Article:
Best Practices for Teachers with Students with a Traumatic Brain Injury (TBI)

I started my college journey six months after brain surgery and my subsequent release from the hospital and retirement from the military.  I was apprehensive and nervous going back to school as I realized I was not able to function at the same level I performed at even six short months before.  It took me four times longer to read a passage or text, my recall wasn’t nearly as immediate or robust as it was previously, I had difficulty sustaining focus on a single task, I was constantly searching for words and my speech was slowed, and I had to relearn how to learn.  The remnants of the incident had since healed, but the mental scars still lingered and manifested themselves on a near daily basis.  Unfortunately, my story is a fairly common tale.  As a student veteran who suffered from a traumatic brain injury (TBI) and treated for post-traumatic stress disorder (PTSD), I know first-hand the struggles many individuals, especially veterans, face when entering a higher education setting after an injury.  However, as we are each unique in our own way, the specific manifestation of a TBI or PTSD is also unique to each individual.  As my exact condition might not be identical to another’s, the basic tenets of what I learned as both a student, and since then as an educator, have given me an invaluable perspective which I hope to share in this post.

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Definition of a TBI

For background, a TBI is a specific type of brain injury resultant of an external force via a bump, blow, jolt, or barometric wave of energy to the head causing either an open or closed injury that disrupts the function of the brain (Faul, 2010).  A TBI can occur when a head hits a windshield during a car accident, shrapnel enters the brain after a blast, or even from the pressure of a nearby explosive event.  Conversely, not all head injuries result in a TBI, and the severity can range from mild (brief loss of consciousness) to severe (extended period of unconsciousness and memory loss) (CDC, 2011).

The recent rise in instances of TBI over the past decade can be attributed to the growth of knowledge in the subject and the attention it is receiving from the media and sports industry.  Although TBIs are often undiagnosed and not reported, it is more prevalent than multiple sclerosis, breast cancer, and HIV combined (Leibson et al., 2011).  Unfortunately, there is a dichotomy in perception with TBI.  It is becoming more apparent and stressed upon by the medical community that TBIs need be to seen and treated as a disability, but the majority of the population still do not see the critical nature of having these injuries examined.  This creates the larger problem of individuals going undiagnosed, which is especially difficult in higher education as the most common age range for a TBI is 15-26, and these individuals are less likely to seek medical attention on their own (Novak & Bushnik, 2008).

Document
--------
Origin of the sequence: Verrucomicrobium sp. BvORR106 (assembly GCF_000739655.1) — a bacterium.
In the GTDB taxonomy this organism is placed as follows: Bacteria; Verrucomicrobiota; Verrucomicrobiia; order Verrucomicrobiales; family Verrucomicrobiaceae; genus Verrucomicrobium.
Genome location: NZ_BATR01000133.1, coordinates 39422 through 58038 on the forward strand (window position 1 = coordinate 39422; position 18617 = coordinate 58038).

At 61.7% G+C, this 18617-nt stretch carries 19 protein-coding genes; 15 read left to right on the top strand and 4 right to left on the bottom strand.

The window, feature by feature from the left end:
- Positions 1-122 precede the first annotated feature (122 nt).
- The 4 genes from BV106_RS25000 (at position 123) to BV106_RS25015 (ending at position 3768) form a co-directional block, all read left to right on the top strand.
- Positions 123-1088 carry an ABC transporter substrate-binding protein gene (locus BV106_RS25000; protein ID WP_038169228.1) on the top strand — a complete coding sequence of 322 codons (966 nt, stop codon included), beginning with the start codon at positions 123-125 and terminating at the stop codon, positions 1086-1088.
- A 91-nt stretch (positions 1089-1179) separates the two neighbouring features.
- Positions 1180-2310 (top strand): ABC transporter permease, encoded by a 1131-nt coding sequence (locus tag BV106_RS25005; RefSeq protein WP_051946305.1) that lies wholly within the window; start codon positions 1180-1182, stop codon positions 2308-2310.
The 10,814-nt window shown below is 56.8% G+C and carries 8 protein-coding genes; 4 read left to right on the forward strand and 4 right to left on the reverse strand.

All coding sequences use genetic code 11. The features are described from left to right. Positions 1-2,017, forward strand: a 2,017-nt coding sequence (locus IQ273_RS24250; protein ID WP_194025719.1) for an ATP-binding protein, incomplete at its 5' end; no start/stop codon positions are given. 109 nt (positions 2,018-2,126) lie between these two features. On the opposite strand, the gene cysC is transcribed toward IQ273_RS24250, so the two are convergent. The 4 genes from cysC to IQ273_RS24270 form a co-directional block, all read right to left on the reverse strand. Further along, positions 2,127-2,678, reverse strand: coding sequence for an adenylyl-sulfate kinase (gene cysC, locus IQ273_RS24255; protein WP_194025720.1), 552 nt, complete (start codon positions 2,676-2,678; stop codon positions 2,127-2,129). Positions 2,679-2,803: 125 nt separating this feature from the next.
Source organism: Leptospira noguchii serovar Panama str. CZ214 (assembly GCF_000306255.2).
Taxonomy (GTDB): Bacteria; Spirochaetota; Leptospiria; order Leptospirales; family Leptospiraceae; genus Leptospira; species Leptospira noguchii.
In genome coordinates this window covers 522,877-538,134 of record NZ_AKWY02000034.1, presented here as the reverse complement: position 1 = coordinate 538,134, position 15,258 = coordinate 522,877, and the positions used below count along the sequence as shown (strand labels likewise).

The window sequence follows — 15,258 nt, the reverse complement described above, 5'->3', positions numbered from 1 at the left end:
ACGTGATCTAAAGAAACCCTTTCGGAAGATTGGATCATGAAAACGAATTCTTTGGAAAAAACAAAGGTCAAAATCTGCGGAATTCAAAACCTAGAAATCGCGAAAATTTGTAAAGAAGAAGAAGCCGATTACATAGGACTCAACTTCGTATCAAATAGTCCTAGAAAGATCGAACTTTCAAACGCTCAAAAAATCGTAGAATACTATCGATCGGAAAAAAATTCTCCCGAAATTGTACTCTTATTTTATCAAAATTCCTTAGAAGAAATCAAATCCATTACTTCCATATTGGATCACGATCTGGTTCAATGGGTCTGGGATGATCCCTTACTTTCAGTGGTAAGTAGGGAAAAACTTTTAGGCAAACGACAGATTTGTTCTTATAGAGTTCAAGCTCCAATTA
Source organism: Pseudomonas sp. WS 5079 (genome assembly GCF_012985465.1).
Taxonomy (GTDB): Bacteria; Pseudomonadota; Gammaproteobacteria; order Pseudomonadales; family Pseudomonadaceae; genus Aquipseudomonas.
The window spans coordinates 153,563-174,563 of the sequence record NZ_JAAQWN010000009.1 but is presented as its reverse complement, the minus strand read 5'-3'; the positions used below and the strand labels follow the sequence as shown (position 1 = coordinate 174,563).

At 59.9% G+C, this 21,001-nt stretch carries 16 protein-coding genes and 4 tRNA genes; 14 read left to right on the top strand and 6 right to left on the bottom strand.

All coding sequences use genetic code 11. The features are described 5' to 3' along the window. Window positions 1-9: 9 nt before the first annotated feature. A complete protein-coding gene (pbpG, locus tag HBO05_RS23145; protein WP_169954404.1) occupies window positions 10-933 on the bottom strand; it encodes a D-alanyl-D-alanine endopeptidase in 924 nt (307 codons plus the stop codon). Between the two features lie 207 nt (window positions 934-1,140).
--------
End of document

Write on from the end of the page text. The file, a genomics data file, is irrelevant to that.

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Building an Inclusive Classroom: Collaborating in the Classroom

This is the final installment of the six-part series on inclusivity in the classroom.  Other installments are: A Starting Place, Reflecting on Privileges, Knowing Your Students, Questioning Your Assumptions, and Challenging the Status Quo. You can also read more about the ways our faculty use inclusivity practices in their own classrooms in Inclusivity in Practice.

An inclusive classroom must be built on the foundations of collaboration.  When faculty members collaborate with students, they demonstrate their respect for the student experience by giving them a proverbial seat at the table.  In theory, many educators would agree that collaborative classrooms are ideal learning spaces.

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In practice, however, faculty members (and some students) find relinquishing even some control over the course to be at best uncomfortable and at worst unfathomable.  For these faculty members, collaboration might mean starting small:

  • polling students on what is / isn’t working in the classroom
  • giving students a choice on the format or medium for an assignment
  • asking students to be the discussion leader
  • providing different options for questions types on an exam

Such gestures demonstrate that the faculty member explicitly respects the students’ learning experiences and understands their unique needs.  By establishing this conduit for communication, the faculty member works to bridge the divide between themselves and the students in the traditional classroom hierarchy.

For collaboration to work, it must be woven into the fabric of the course.  Collaboration and inclusivity cannot be merely an afterthought or an attempt at ‘good will’ between faculty and students.  Instead, it should be communicated to the students as an integral part of the course on par with the learning objectives.  There are many ways to communicate this commitment to inclusion:

  • include a collaboration statement in your syllabus and assignment prompts
  • create an weekly collaboration learning objective
  • link assessments to the collaboration learning objective
  • build in reflective moments or assignments that ask student to critique their own collaboration

While there are many methods to forefront collaboration in the classroom, I am particularly fond of the co-authoring model wherein the students and faculty member write the course’s foundational documents together.  I have found that such methods not only produce a shared learning environment that promotes inclusivity, but also increases student buy-in and accountability in ways that the top-down teaching method does not. Some examples of co-authoring include: